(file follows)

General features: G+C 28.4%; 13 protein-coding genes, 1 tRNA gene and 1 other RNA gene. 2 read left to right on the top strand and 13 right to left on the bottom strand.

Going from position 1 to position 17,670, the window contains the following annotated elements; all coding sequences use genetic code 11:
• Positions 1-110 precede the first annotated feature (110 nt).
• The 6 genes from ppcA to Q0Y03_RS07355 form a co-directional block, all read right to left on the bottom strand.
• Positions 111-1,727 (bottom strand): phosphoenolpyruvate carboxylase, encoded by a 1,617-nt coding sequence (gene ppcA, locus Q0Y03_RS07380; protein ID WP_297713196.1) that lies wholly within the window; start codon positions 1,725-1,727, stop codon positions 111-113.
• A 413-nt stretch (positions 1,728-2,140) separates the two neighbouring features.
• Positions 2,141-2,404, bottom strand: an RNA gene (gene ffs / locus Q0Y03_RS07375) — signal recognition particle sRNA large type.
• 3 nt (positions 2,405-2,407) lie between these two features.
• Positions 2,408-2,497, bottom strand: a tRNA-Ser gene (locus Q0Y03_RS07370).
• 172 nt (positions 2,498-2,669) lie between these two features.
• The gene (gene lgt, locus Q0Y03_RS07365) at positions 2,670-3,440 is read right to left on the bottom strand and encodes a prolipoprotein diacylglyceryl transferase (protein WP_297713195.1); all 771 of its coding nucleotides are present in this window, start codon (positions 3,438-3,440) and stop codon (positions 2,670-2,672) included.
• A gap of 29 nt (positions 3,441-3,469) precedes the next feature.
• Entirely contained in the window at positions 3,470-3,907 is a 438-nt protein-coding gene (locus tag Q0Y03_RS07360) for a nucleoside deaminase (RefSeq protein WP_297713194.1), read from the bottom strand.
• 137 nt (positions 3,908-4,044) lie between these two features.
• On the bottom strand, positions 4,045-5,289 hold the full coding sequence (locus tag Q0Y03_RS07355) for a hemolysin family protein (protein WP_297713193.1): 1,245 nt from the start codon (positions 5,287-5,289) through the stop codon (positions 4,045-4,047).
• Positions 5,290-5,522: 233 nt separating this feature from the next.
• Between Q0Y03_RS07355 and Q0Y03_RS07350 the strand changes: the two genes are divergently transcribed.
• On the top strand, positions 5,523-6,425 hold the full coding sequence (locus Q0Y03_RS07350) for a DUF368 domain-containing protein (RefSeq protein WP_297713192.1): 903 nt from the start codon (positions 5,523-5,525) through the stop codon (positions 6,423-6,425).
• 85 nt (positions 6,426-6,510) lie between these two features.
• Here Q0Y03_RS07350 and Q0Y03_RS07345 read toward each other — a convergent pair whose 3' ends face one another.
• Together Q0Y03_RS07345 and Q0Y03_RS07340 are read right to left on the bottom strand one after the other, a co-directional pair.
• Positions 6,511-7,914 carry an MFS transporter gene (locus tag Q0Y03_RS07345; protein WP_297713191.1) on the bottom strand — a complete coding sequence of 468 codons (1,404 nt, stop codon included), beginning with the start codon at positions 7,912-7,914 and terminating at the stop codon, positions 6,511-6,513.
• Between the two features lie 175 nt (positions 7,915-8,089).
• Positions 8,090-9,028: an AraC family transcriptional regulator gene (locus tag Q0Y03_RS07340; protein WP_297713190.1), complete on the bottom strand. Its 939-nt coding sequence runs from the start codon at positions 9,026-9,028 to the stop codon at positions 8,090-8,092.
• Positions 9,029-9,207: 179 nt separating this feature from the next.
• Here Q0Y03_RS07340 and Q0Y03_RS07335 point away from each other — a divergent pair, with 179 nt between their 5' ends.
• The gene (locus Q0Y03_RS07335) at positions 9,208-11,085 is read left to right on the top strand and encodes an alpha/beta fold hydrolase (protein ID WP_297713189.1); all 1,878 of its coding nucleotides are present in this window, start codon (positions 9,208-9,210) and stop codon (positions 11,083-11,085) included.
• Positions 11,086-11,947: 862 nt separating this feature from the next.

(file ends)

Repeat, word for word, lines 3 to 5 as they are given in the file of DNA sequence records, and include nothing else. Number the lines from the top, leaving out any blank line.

• Positions 1-110 precede the first annotated feature (110 nt).
• The 6 genes from ppcA to Q0Y03_RS07355 form a co-directional block, all read right to left on the bottom strand.
• Positions 111-1,727 (bottom strand): phosphoenolpyruvate carboxylase, encoded by a 1,617-nt coding sequence (gene ppcA, locus Q0Y03_RS07380; protein ID WP_297713196.1) that lies wholly within the window; start codon positions 1,725-1,727, stop codon positions 111-113.